The Prime Minister is set to intervene after a series of vicious leaks targeting Chancellor Philip Hammond.
She will use Tuesday’s regular Cabinet meeting to “remind” ministers to stop bickering and focus on their job of delivering for the public.
The attempt to instil Cabinet discipline comes after a series of newspaper headlines about Mr Hammond’s comments at last week’s Cabinet.
According to newspaper reports, Mr Hammond was slapped down by the PM for saying that women could “even” become train drivers – a claim he denied.
And a separate report said that he had told colleagues that public sector workers were overpaid compared to those in the private sector.
The row cultimated in a Daily Telegraph front page story quoting an unnamed minister accusing the Chancellor of trying to “f*** up” Brexit.
Mrs May’s spokesman refused to discuss the contents of the leaks at a press briefing today.
But he said: “Of course, Cabinet must be able to hold discussions of Government policy in private.
“The Prime Minister will be reminding her colleagues of that at the Cabinet meeting tomorrow.”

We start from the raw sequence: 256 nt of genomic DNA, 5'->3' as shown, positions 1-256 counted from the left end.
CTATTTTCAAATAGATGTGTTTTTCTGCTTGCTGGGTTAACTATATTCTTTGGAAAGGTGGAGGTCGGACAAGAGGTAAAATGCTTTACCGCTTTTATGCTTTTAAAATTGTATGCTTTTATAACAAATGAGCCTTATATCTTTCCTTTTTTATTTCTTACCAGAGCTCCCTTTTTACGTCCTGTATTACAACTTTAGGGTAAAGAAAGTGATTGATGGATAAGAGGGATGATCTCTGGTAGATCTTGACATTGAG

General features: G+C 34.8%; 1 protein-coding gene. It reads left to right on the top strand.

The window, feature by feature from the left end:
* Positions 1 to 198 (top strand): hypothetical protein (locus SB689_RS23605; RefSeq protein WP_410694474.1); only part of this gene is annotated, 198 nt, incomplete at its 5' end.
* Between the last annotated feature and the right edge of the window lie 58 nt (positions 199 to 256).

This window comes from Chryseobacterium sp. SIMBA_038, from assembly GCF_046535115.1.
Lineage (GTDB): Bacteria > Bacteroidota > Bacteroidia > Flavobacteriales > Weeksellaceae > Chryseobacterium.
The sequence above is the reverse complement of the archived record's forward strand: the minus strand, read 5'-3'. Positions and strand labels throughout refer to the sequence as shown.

The PM’s spokesman made clear she intends to assert her authority by telling colleagues to focus on their departmental responsibilities.
He told reporters: “I’m not going to get into speculation of who said what where and when. I’m not getting into anonymous quotes.
“What I would say is that the Government is all working together to deliver Brexit, which delivers on the will of the British people.”
Transport Secretary Chris Grayling attempted to play down suggestions of Cabinet splits over Brexit and criticised those who have been briefing about its meetings.
“I don’t see these great divisions that are suggested to me in the Sunday newspapers and I have to say I think all of this is somewhat overplayed,” he told BBC Radio 4’s Today programme.
Mr Grayling said the suggestion that there were “profound and fundamental differences” between Cabinet ministers on Brexit were “a bit exaggerated”, but admitted: “We’re not a group of clones, we have discussions around the Cabinet table and outside Cabinet, we debate issues, we decide what’s right and then we get on with it.